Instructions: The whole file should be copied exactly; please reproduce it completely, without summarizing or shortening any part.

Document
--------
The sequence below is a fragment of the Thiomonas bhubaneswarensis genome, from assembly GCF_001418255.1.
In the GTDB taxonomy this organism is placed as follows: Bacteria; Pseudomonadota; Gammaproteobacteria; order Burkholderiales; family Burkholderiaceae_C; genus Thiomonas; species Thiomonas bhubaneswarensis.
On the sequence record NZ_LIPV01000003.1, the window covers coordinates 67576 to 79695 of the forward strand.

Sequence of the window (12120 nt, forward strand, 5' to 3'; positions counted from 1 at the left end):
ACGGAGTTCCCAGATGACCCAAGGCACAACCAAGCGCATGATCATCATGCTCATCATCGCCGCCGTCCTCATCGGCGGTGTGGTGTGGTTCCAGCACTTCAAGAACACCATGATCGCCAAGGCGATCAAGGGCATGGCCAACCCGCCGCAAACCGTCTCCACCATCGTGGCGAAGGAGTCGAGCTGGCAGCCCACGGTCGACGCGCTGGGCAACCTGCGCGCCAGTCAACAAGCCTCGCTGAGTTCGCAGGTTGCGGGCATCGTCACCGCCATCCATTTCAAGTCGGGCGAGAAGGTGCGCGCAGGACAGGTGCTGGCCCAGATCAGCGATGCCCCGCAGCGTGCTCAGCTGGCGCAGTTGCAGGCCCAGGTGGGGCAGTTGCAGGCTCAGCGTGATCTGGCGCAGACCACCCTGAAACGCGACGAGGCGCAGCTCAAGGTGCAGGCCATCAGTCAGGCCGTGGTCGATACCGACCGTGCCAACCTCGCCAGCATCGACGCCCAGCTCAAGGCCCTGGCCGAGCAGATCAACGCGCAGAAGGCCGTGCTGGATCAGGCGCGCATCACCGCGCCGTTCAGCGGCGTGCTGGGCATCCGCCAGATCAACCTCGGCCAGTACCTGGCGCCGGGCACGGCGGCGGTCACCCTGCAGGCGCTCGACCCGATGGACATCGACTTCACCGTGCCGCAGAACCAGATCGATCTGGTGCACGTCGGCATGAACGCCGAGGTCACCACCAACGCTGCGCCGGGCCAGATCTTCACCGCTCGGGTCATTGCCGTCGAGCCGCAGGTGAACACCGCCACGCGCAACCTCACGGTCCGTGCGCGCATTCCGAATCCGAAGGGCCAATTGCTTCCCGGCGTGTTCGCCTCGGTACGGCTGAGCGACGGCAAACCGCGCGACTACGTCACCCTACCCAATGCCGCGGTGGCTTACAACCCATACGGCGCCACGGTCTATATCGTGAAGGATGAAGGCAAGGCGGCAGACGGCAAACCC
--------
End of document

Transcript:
The sequence below is a fragment of the Thiomonas bhubaneswarensis genome, from assembly GCF_001418255.1.
In the GTDB taxonomy this organism is placed as follows: Bacteria; Pseudomonadota; Gammaproteobacteria; order Burkholderiales; family Burkholderiaceae_C; genus Thiomonas; species Thiomonas bhubaneswarensis.
On the sequence record NZ_LIPV01000003.1, the window covers coordinates 67576 to 79695 of the forward strand.

Sequence of the window (12120 nt, forward strand, 5' to 3'; positions counted from 1 at the left end):
ACGGAGTTCCCAGATGACCCAAGGCACAACCAAGCGCATGATCATCATGCTCATCATCGCCGCCGTCCTCATCGGCGGTGTGGTGTGGTTCCAGCACTTCAAGAACACCATGATCGCCAAGGCGATCAAGGGCATGGCCAACCCGCCGCAAACCGTCTCCACCATCGTGGCGAAGGAGTCGAGCTGGCAGCCCACGGTCGACGCGCTGGGCAACCTGCGCGCCAGTCAACAAGCCTCGCTGAGTTCGCAGGTTGCGGGCATCGTCACCGCCATCCATTTCAAGTCGGGCGAGAAGGTGCGCGCAGGACAGGTGCTGGCCCAGATCAGCGATGCCCCGCAGCGTGCTCAGCTGGCGCAGTTGCAGGCCCAGGTGGGGCAGTTGCAGGCTCAGCGTGATCTGGCGCAGACCACCCTGAAACGCGACGAGGCGCAGCTCAAGGTGCAGGCCATCAGTCAGGCCGTGGTCGATACCGACCGTGCCAACCTCGCCAGCATCGACGCCCAGCTCAAGGCCCTGGCCGAGCAGATCAACGCGCAGAAGGCCGTGCTGGATCAGGCGCGCATCACCGCGCCGTTCAGCGGCGTGCTGGGCATCCGCCAGATCAACCTCGGCCAGTACCTGGCGCCGGGCACGGCGGCGGTCACCCTGCAGGCGCTCGACCCGATGGACATCGACTTCACCGTGCCGCAGAACCAGATCGATCTGGTGCACGTCGGCATGAACGCCGAGGTCACCACCAACGCTGCGCCGGGCCAGATCTTCACCGCTCGGGTCATTGCCGTCGAGCCGCAGGTGAACACCGCCACGCGCAACCTCACGGTCCGTGCGCGCATTCCGAATCCGAAGGGCCAATTGCTTCCCGGCGTGTTCGCCTCGGTACGGCTGAGCGACGGCAAACCGCGCGACTACGTCACCCTACCCAATGCCGCGGTGGCTTACAACCCATACGGCGCCACGGTCTATATCGTGAAGGATGAAGGCAAGGCGGCAGACGGCAAACCC